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FutureImperfect_front2Chapter One

The Storm

The basement was filled with even more electronic junk than usual. Alex Mitchell, fourteen-year-old technical genius, had been taking equipment apart again. He was particularly skilled at taking computers apart and putting them back together. He’d even built a few computers himself. Alex’s best friend and neighbor Stephanie sat across from him at the scratched and battered old dining table. This was where they did all their work together in Alex’s basement. It was the beginning of summer vacation and they had plenty to do. Alex’s mom, Angela, was always bringing him home obsolete technical equipment that was going to be trashed at her office. Alex had always had an interest in electronics. His dad joked that when Alex had been in his crib if the baby monitor had been too close he’d no doubt have taken that apart too.

Alex started working with old radios, TVs, DVD players, and small appliances such as toasters before moving on to more sophisticated equipment such as computers, laptops, gaming systems, and phones. Both he and Stephanie were also very skilled with tablets, cell phones, and iPods. Alex had mostly worked alone while growing up. Yet when Stephanie’s family moved into the neighbourhood a few years earlier, she and Alex soon realized they had a lot of the same interests. They were both proud to be geeks and nerds, something that made them stand out from the other kids at school. Alex and Stephanie were probably the only students who looked forward to a summer filled not with camps and outdoor activities but with rifling through electronic components in a gloomy basement. They’d even tried developing their own apps and gaming software.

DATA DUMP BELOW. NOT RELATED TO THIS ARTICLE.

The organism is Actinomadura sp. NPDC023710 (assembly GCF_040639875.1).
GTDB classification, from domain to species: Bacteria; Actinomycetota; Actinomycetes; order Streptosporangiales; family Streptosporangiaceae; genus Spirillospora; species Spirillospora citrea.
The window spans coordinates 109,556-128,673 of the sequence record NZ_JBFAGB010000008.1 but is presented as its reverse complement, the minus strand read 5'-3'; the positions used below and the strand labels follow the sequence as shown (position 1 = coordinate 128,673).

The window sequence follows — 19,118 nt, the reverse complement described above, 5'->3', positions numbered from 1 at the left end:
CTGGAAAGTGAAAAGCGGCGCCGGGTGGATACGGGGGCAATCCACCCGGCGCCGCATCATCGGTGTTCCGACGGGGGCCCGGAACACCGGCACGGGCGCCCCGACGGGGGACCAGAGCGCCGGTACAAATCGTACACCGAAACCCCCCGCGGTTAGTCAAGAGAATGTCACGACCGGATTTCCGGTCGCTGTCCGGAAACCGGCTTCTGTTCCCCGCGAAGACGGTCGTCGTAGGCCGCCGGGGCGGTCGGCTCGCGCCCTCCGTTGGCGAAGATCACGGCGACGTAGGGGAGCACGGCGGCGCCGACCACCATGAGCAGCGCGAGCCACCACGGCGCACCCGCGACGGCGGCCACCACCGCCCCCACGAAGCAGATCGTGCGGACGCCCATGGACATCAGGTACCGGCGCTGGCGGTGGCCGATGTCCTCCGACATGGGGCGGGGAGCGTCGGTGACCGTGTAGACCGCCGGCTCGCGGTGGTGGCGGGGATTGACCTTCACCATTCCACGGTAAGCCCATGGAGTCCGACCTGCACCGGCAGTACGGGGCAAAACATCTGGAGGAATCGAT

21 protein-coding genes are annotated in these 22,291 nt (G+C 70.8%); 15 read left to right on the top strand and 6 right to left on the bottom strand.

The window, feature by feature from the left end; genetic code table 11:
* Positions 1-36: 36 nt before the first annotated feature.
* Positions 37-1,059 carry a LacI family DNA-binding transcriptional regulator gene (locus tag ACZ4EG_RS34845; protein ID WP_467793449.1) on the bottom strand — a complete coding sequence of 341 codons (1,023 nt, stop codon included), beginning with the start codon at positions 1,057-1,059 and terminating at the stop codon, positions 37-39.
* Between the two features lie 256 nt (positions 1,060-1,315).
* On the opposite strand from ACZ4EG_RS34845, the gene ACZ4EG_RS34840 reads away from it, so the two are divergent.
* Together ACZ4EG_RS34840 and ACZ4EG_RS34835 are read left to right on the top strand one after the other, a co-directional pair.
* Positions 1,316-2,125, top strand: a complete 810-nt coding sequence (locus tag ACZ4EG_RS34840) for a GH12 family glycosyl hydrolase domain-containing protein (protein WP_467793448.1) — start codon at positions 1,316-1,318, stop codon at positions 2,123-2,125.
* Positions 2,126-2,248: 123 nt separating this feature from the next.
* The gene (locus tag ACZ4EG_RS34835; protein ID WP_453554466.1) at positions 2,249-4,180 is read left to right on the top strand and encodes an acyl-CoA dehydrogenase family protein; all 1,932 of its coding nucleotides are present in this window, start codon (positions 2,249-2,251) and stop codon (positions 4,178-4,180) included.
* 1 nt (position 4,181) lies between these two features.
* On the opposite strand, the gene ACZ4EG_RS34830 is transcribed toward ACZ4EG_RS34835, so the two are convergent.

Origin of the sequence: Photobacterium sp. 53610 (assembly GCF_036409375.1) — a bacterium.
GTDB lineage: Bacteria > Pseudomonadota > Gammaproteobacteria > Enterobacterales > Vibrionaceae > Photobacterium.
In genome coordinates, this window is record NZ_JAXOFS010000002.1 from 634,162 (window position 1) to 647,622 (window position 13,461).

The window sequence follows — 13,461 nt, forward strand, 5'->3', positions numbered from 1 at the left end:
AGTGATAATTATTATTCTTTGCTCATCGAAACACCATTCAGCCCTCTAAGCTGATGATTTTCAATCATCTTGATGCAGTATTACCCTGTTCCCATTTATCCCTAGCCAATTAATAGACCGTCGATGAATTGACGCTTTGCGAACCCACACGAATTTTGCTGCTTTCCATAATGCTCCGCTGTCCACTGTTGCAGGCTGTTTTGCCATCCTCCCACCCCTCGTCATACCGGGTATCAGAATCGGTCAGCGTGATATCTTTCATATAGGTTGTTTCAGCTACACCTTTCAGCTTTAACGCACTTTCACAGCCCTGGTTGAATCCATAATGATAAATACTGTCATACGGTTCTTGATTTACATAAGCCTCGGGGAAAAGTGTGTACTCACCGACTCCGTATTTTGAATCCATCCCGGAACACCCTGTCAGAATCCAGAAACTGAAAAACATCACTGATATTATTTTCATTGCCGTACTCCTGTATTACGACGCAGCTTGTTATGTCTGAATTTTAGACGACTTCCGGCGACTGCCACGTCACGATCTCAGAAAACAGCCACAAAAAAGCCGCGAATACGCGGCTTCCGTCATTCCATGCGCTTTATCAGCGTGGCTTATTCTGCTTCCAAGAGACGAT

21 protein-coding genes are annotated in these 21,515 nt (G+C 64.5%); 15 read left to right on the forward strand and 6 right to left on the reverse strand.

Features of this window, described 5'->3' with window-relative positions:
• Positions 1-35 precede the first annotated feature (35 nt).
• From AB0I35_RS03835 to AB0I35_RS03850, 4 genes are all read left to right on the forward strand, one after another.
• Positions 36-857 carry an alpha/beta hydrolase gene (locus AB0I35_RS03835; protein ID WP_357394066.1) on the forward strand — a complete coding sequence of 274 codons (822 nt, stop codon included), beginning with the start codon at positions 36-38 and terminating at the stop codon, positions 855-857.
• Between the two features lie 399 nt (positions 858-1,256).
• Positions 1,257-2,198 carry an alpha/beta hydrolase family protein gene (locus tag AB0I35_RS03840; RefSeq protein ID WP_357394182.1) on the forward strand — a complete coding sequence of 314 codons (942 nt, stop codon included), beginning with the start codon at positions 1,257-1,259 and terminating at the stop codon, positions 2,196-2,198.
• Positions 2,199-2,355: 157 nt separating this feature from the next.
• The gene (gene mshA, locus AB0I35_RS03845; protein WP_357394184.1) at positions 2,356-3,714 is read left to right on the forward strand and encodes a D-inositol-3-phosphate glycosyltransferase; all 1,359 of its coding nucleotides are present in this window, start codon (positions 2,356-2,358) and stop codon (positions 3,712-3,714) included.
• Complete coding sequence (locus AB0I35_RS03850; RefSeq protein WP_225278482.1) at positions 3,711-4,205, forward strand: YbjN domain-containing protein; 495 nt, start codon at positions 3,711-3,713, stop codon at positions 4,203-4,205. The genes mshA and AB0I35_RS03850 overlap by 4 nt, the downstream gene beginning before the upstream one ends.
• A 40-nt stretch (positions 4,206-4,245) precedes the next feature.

As he focused on the motherboard of the computer they’d been taking apart, Alex could sense Stephanie watching him.

“What?” he said, looking directly at her.

Stephanie’s fiery red hair was even more unruly than usual. Her freckles were also always more noticeable in the summer months.

“You’re such a geek,” she said.

“Me? What about you?”

“Sure, I’m a geek too, but you’re a big geek. After all, you’re the one with the favourite pink screwdriver.”

“It’s not pink,” Alex shot back, indignant. “It’s red, and it’s only the handle anyway.”

“Looks pink to me,” said Stephanie, smirking.

“The color’s faded. It’s not that new, you know that.”

“Geek.”

She scowled at him but then followed up with a smile.

It was hardly surprising that both of them were so interested in technology. Alex’s dad worked as a developer for Castlewood Dynamics, one of the biggest companies in Silicon Valley. His mom worked in the technical field for the federal government. Stephanie’s parents were also both employed by high-tech companies in the area.

“Come on, you two,” Alex’s dad, Andrew, called from the top of the basement stairs. “We’re going to be late.”

“I almost forgot about the presentation,” said Stephanie.

“Okay, coming,” Alex shouted back to his dad.

He and Stephanie were attending a presentation conducted by one of Silicon Valley’s leading young software developers. Andrew had managed to get them tickets, despite Alex and Stephanie only being fourteen years old. They put down their tools and stepped away from the table.

 

 

 

 

 

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